Engine Size: 3.0
Refrigerant Type: r134
Ambient Temp: 90
I did not do my homework before purchasing the Arctic Freeze r134 from Advanced Auto and am wondering how bad I messed up my AC system. Prior to introducing the Arctic Freeze to my system the pressure was to low for the compressor to turn on. I have since located the leak in my system. It was the Evaporator (the dye was puddling out of the drain tube along with oil and water). Because I used the Arctic freeze do I now need to flush my entire system?? I have had no problems with the compressor and would like to keep from having to do a full flush. My condenser is parallel so I cant flush it properly.
My plans were to replace my evaporator, dryer and, expansion valve. Then vacuum the system and introduce only normal r134. Would this be alright for me to do? I am worried that I may have added to much extra oil because the arctic freeze has oil along with r134.
Thanks for the advice!
Also if I have a professional shop vacuum the system will that pull out the crap I just introduced into it? I suspect most of the coolant has already escaped because my compressor wouldnt work 12 hours after putting it in. Talk about tossing out $50!! When they vacuum the system do they also have to add oil back or does that stay in the compressor and dryer?
Let the tech know how much oil you added, since you do need to add oil back the system after changeling the evaporator and drier..But you should have them flush the system while they have it open, add back the correct amount and type of oil to the system before vac/recharge..
Freedoms just another word for nothing left to lose
Never heard of Arctic Freeze R134a, but found this review on it.
"Its garbage. The sealant tends to take its toll on the condenser in the long term. It also has seal conditioners that gradually turn the rubber seals to mush.
I always use straight R-134a with the proper oil."
This country of ours no longer has consumer protection, FTC is history, if you have complaints, up to you to deal with the manufacturer and even take them to small claims court in instances like this. Could be far more serious with that cheap ass made in China low pressure gauge only if the system blows up in your face. I did get refunds from other manufacturers with faulty products with just a threat of a law suit. The consequences of having a congress consisting of attorneys that are trying to make more money for their brother attorneys. If an attorney is required, cost more that what the product or claim is worth. That is why they invented recycling so you have to pay to get rid of that piece of crap.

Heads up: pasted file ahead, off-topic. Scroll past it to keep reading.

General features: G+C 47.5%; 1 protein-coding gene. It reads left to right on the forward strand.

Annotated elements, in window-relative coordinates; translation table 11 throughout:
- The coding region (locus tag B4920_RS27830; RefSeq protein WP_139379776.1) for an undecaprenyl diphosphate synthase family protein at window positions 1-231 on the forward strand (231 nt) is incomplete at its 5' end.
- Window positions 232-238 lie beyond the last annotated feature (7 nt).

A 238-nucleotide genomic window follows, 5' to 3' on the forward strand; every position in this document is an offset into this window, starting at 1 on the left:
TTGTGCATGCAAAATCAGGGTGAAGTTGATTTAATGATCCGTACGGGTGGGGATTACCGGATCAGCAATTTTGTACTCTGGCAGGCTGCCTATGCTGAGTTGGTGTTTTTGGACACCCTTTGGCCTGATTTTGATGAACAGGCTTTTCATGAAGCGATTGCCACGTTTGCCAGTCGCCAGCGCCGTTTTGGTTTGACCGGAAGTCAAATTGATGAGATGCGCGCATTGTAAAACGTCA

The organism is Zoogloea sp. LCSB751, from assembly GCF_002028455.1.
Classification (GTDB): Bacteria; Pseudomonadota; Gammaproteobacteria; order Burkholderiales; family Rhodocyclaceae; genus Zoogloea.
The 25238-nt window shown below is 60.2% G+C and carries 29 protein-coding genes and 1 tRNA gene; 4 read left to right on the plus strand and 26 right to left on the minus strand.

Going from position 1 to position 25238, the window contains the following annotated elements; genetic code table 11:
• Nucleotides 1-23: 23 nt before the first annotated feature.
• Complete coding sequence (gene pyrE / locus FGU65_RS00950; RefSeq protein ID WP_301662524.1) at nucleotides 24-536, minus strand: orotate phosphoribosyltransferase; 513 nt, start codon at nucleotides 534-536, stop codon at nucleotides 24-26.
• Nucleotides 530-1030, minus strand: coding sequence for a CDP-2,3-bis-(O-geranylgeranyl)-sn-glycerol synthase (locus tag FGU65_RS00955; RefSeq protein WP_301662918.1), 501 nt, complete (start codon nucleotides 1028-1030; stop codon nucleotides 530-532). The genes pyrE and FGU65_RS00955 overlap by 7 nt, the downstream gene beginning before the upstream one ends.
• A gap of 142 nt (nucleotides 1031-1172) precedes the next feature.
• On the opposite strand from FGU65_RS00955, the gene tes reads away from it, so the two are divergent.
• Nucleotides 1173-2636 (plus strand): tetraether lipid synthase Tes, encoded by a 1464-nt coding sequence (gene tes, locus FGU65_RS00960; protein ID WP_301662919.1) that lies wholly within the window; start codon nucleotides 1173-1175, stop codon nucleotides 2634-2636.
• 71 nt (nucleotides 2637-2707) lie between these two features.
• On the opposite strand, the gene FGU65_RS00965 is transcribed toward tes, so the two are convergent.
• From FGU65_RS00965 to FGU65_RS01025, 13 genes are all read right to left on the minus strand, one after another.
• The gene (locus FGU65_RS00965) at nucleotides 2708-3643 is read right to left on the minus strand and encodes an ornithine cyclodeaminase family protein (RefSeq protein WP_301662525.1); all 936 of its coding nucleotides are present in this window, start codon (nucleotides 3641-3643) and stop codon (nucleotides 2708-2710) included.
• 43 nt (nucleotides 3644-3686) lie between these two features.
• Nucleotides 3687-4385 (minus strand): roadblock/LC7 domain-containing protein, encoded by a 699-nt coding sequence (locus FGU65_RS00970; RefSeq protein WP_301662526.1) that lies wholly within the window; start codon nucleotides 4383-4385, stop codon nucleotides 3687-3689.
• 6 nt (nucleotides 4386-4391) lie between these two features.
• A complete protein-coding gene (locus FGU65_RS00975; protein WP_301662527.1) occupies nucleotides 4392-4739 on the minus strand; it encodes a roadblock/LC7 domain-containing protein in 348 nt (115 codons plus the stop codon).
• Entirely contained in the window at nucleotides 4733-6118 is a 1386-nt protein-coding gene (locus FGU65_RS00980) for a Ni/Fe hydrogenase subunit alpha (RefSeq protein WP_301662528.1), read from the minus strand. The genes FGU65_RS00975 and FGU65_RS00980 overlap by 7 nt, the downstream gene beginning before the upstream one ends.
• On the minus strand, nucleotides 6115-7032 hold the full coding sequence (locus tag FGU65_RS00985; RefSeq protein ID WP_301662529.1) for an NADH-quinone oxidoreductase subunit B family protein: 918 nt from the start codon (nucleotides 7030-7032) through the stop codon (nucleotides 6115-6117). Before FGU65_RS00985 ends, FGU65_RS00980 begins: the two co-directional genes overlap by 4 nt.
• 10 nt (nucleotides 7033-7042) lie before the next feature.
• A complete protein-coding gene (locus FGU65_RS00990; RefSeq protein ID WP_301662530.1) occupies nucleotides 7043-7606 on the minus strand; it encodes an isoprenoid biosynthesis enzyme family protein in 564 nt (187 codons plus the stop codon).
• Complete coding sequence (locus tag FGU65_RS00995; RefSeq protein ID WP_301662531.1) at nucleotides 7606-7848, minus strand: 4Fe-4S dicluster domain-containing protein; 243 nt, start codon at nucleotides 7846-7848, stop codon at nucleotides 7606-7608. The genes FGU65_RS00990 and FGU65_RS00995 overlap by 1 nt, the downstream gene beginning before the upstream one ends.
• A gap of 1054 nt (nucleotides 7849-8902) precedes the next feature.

EPA doesn't get into this, only if the product doesn't contain HC's or CFC's is their concern, but still have to recover regardless. I can deal with private companies, but would love to sue our government for erroneously billing me for services that I never received. But you can't do that.
To deal with these companies, you really need to be an expert and prove your case, so most just bite the bullet and bare the expense.
With so many different grads of PAG on the market, how can they even claim to have a compatible oil? And how do they know your oil level is too low? Too much oil is just as bad as not enough for causing system damage. Their marketing scheme is based on pure ignorance of the consumer, with false claims.
More so than anything, would plan on changing your condenser and receiver, the rest of it can be cleaned up.
The main reason to flush is so you end up replacing all the oil-- this is the only way to be sure the amount of oil is proper. With a severe leak, it could have lost quite a bit of oil. At least remove the compressor, drain the oil and refill with the proper amount of new oil. Consider replacing the condenser if you don't have proper flushing equipment.
I think evaporator replacement will be simple, as most Japanese cars of that era were designed so the evaporator can come out through the glove box without taking the whole dash apart. Of course there would be exceptions.
If you're going to the trouble of cracking open every joint, might as well just go ahead and put brand new o-rings on them. I did this on our 96 Corolla the other night and it held 29.5" Hg vacuum for well over an hour after shutting off the pump.
Also I pretty much stay away from any type of automotive fluid with additives in them. I've only used standard oil, standard brake fluid, transmission fluid, coolant, and as of yesterday standard R134a that I got for $8 a can from Big Lots. I replace fluids regularly at standard intervals and I've never had a problem. My Integra has 303K miles on it and has all original AC components. It's only been vacuumed down and recharged once that I can recall, about 3 years ago when I had to remove the evaporator core in order to replace my heater core.
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